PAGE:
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Evansville, Indiana
August 12, 1988     The Message
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August 12, 1988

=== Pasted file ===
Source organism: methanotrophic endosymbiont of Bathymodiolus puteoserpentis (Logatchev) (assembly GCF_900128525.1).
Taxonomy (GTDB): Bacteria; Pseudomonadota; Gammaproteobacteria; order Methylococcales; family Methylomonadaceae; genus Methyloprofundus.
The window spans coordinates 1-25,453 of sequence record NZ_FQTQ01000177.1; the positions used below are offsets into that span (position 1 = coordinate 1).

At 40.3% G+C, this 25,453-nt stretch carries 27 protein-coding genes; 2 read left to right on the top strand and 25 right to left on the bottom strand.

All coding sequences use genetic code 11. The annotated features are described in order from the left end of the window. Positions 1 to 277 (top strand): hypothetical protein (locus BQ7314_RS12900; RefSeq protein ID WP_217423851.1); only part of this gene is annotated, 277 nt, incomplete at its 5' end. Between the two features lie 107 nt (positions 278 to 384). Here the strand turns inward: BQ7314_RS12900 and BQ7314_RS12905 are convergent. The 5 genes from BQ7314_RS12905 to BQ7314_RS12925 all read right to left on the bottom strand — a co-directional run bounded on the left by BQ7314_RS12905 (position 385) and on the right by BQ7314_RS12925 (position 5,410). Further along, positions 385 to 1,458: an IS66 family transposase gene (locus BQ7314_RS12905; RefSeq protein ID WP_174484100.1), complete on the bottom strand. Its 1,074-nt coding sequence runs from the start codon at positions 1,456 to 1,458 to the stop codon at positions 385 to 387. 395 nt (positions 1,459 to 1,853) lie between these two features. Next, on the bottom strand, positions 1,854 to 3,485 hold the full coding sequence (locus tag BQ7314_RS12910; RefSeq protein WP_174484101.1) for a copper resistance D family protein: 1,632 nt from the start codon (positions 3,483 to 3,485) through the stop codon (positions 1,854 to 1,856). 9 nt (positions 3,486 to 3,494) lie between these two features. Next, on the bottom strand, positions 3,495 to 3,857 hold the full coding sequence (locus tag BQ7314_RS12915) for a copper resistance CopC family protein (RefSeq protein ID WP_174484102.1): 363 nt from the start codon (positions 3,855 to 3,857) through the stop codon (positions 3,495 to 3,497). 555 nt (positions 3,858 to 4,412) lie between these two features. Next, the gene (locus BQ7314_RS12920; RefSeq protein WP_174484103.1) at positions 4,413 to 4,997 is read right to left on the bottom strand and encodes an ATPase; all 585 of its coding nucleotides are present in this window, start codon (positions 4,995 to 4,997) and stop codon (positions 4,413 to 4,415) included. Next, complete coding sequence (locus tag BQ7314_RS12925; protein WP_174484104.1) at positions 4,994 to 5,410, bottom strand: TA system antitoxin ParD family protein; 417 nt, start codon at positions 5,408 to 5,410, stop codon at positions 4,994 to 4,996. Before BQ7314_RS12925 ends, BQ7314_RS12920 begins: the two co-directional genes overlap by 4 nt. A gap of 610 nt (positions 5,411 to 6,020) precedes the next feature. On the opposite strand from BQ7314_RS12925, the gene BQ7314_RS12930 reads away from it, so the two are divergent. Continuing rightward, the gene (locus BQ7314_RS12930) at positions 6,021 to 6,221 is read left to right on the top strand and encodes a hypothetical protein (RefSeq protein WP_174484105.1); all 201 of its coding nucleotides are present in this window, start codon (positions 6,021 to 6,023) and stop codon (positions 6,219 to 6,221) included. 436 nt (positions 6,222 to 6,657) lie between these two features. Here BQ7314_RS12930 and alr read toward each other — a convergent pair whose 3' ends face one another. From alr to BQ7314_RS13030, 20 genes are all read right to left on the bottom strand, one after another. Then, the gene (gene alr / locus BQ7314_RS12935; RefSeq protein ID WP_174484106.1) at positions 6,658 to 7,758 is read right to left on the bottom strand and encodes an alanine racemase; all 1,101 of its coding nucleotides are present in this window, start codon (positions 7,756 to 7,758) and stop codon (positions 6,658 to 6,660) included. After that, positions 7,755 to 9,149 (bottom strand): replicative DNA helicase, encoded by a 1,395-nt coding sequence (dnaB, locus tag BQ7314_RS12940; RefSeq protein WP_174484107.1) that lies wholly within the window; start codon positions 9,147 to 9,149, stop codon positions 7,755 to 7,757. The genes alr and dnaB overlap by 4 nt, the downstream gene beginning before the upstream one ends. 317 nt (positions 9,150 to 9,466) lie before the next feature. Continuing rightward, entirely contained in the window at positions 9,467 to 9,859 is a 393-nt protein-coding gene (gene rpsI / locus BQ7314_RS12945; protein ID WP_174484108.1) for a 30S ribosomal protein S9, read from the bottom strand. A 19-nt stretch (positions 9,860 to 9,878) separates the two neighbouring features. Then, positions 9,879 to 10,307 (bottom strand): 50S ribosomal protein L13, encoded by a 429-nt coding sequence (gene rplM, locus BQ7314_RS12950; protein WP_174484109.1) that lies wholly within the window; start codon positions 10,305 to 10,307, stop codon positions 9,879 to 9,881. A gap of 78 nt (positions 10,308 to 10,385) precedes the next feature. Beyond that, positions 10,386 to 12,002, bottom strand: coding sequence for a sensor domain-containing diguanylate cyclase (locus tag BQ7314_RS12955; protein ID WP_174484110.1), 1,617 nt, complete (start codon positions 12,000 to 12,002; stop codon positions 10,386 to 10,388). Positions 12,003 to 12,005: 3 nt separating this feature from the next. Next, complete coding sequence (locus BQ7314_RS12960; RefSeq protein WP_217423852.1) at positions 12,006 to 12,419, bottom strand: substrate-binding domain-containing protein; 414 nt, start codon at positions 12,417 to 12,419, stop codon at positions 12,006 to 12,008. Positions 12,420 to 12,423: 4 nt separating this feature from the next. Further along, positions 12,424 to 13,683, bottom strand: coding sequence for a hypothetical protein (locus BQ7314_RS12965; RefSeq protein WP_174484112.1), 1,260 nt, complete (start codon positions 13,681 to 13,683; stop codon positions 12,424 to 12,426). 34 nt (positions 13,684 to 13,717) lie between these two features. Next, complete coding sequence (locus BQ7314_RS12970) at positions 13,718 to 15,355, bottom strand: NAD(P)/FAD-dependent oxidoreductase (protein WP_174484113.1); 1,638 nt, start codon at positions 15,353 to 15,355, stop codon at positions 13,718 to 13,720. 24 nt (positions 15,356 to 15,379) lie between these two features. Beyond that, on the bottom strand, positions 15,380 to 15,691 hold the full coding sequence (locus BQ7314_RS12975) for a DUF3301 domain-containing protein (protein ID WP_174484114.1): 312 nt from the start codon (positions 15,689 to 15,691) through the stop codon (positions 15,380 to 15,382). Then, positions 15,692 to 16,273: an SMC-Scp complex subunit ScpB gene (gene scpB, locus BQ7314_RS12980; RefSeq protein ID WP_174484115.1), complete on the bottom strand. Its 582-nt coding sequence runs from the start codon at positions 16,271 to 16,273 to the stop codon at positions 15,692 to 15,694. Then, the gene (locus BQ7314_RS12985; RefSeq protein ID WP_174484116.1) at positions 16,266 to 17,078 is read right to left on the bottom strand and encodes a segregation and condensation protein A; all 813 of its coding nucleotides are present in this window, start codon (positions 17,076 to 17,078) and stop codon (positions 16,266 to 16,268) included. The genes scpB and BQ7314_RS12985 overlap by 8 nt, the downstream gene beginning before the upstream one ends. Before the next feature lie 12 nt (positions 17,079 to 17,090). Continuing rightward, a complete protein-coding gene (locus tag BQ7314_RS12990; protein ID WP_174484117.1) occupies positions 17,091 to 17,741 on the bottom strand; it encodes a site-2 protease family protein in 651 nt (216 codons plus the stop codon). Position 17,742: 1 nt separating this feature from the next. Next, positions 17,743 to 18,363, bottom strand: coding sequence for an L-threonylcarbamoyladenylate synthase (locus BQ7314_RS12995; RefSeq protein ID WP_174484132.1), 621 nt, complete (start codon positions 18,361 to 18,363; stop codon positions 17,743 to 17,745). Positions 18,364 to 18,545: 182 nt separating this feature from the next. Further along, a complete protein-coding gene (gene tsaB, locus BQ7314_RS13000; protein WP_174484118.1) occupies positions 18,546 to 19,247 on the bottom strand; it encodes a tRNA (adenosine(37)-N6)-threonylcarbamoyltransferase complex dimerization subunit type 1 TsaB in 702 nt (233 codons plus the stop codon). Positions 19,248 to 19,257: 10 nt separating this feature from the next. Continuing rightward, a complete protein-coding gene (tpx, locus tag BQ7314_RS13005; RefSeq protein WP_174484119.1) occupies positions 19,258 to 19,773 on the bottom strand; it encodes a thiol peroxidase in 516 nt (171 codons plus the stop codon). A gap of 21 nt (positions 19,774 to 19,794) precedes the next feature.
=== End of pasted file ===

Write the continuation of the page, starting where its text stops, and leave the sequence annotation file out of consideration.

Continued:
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4 Editorial I The Message -- for Catholics of Southwestern Indiana August 12, 1988 By PAUL LEINGANG Message Editor It is early evening, in the office. The room is empty. Outside the office, the hallway is quiet and calm. The blinds on the window have been raised, halfway to the ceiling. Outside the window, the parking lot is a pat- tern of white painted lines on empty blackness. The grassy fields beyond the blacktop are oc- cupied only by bushes and trees casting longer shadows. Darkness is approaching. On a desk near mine, in front of the window, is a small stack of paper. It is, in fact, a collection of recent bulletins from parishes in the diocese, sent in to help us stay in touch with people in the parish, their activities and events. The bulletin on top of the stack does not lie flat. The folds which were made to fit it into an envelope have not been forgiven. Creases remain. The bulletin is moving. I look away from the stack of paper on the desk near my desk. I'look toward the door, the hallway, the rest of the office; then I look back. The bulletin is moving. The still of the evening shows God's presence Half of the bulletin is slowly rising and fall- ing. Balanced on the center crease, the paper flut- ters gently. From somewhere, an invisible and unfelt cur- rent of air is moving the paper, gently, quietly. The prophet who went up the mountain, and found God not in the thunder or the wind or the lightning, but in the gentle breeze -- such a pro- phet would have appreciated the beauty of the situation. No doubt about it, God is found in the pouring rain. No doubt about it, power and strength are his attributes. But so is gentleness. So often we associate power with loudness -- the car next to yours at the stop light with an engine worthy of running in Thunder on the Ohio. Power is the enhanced and processed radio voice that urges you to crank up the volume and rip the knobs off. Power is the four inch tabloid headline screaming news about Elvis, UFOs, Hollywood stars and two headed beasts. Power is the hard sell commercial for nitro powered funny car drag races and travelers' checks. Power is measured in megatons. No doubt about it, power means the ability to destroy, and God has such power. Destruction is loud. Creation is quiet. Where is the measure of creative power? The regular breathing of a baby asleep is greater witness to God's power than the mushroom blast of death. Soft words of affection speak with greater force than the shout of a centerfold. The distant voice of the turtledoves brings greater security than the thunder of marching boots,, in the street. The word of God shared at liturgy com- municates a greater meaning than all the words transmitted via satellite or fiber-optics. Power is the presence of God in each other. It is evening, in the office. Outside the office, the hallway is quiet and calm. Darkness has closed off the window view of parking lot and grassy field. A piece of paper flutters on a desk. It is a sign of gentleness, a symbol of a quiet presence. The room is not empty. Washington Letter Housing, plant closings w'cton'es: effort pays off By LIZ SCH VTCHUK NC News Service WASHINGTON (NC} -- August got off to a great start for social justice advocates at the U.S. Catholic Conference and Catholic Charities USA when victories with plant closing and fair housing legislation capped years of hard work. "It was a good day," said lohn L. Cart, USCC secretary for social development and world peace, savoring the success. The Senate 94-3 vote approv- ing the Fair Housing Anend- ments followed a/une House of Representatives vote of 376-23 on a nearly identical measure. The same day as the housing victory, President Reagan an- nounced he would not veto plant closing legislation, which took effect at midnight Aug. 3. When fully phased in, it will re- quire corporate bosses to notify workers before closing plants or laying off employees -- a "basic" economic right long advocated by the church. The housing bill is expected T00oMESSAGE 4200 N. Kentucky Ave. Evansville, IN 47711 Weekly newspaper of the Diocese of Evansville Published weekly exoept last week In December by the Catholic Preu of Evanavi#e. Publisher ........ Bishop Francis R. Shea AINlOelltto Publisher .... Rev. Joleph Zllklk Editor .................. Paul Lelflgang CIrullttlon Mgr.... Mm. Roee MontrMteae Pmductlo Mgr ................ Phil Beget Advertkdng Mgr ............... Dan Hetty Addru= all oommunlcatlona to P.O. Box 41(W, EvanSville, IN 47711. Phone (812) 424-6530. 8ubecrlptlon rate: $15 per year Entered u 2nd blmm rnatter  the post of- rice In Evlmm/liis, IN 47701. Publlejdi(n number 843800. Postmaster: Return POD forms 3579 to the Offloe of Publication. Copyright Im C=thol PrUl 0fEvermvllis to receive its finishing touches soon from a House-Senate con- ference committee (which must reconcile minor differences) before Reagan, who supports the legislation, officially signs it into law. The measure allows tough enfomement of federal laws prohibiting discrimination and shores up the 1968 Fair Hous- ing Act, which outlawed discrimination but failed to pro- vide any substantive federal clout for redressing wrongs. Along with prohibiting racial or other more traditional forms of discrimination, the legisla- tion also forbids acts of bias against the handicapped, families with children and pregnant women seeking hous- ing opportunities. As it turned out, the same day that the housing anti- discrimination bill passed, a federal judge fined the city of Yonkers, N.Y., which is 24 per- cent black or Hispanic, for refusing to obey a 1985 order to integrate its housing and pro- vide low-cost houses in white neighborhoods. The court, in 1985, had found the city discouraged non-whites from living in white neighborhoods and promoted segregation in education as well. The fight over fair housing goes back decades. "We promised equal housing opportunity for all in 1968, and two decades of delay are long enough," Sen, Edward M. Ken- nedy, D-Mass., said in urging support fair housing by the cur- rent Congress. "Housing is probably the most critical area in race rela- tions today," said Sulpician Father John F. Cronin, in 1966, when he was assistant director of the social action department at the National Catholic Welfare Conference, predecessor of the National Conference of Catholic Bishops and its public policy twin, the USCC. Members of a community "generally support voting rights ... and also equal job and educational opportunity," Father Cronin said. "But there are many foot-draggers in the area of housing and quite a few adamantly opposed to fair housing." Middle-class blacks often were denied decent housing in white neighborhoods and whites who usually favored public housing for the disad- vantaged "resist any such pro- grams which would be located outside of the so-called urban ghetto," Father Cronin said. In 1979, Bishop Thomas C. Kelly, then USCC general secretary and now archbishop of Louisville, Ky., told Presi- dent Jimmy Carter's administra- tion that "we condemn discrimination in the housing market against minorities, women and the handicapped and we agree that the federal government should have effec- tive authority to deal with it." Since then, the housing issue has never gone away. In a state- ment issued this past spring, the USCC administrative board, composed of bishops, again pleaded for "stronger efforts to combat discrimination in hous- ing against racial and ethnic minorities, women, those with handicapping conditions, and families with children." But the success of the fair housing bill furthers that goal, Carr noted. Getting a plant closing law took years as well. As finally enacted, the measure demands -- among other stipulations -- that cor- porate employers notify each employee as well as local governments in writing before closing factories or other facilities that employ 100 or more full-time workers. "We were delighted that finally the president saw the light" and decided to let the bill become law, a step which the White House earlier had op- posed, said Mathew H. Ahmann, associate director for governmental relations at Catholic Charities USA. "It's long overdue," he said of the new law. "What it establishes in principle is the basic right of American workel's I to be notified of economic deci- sions that affect their lives. That's a fundamental economic right." The bishops' 1986 pastoral letter on economic justice con- curs. "As a minimum," the bishops Wrote, "workers have a right to be informed in advance ... a right to negotiate with management about possible alternatives and a right to fair compensation and assistance with retraining and relocation expenses should these be necessary. ' ' Ahmann added that the vic- tories of early August don't mean the social justice agenda in the 100th Congress is finish- ed. "There's a lot on, the schedule to come yet," he said Aug. 3. "It's been a very busy year." If you're a subscriber who's moving, print your new address below (include your new parish, if applicable). Attach" the label with your old address from your most recent issue of the Message in the space provided and mail us this coupon. NAME ADDRESS CITY STATE ZIP (affix old label here) The Message P.O. Box 4169 IN 47711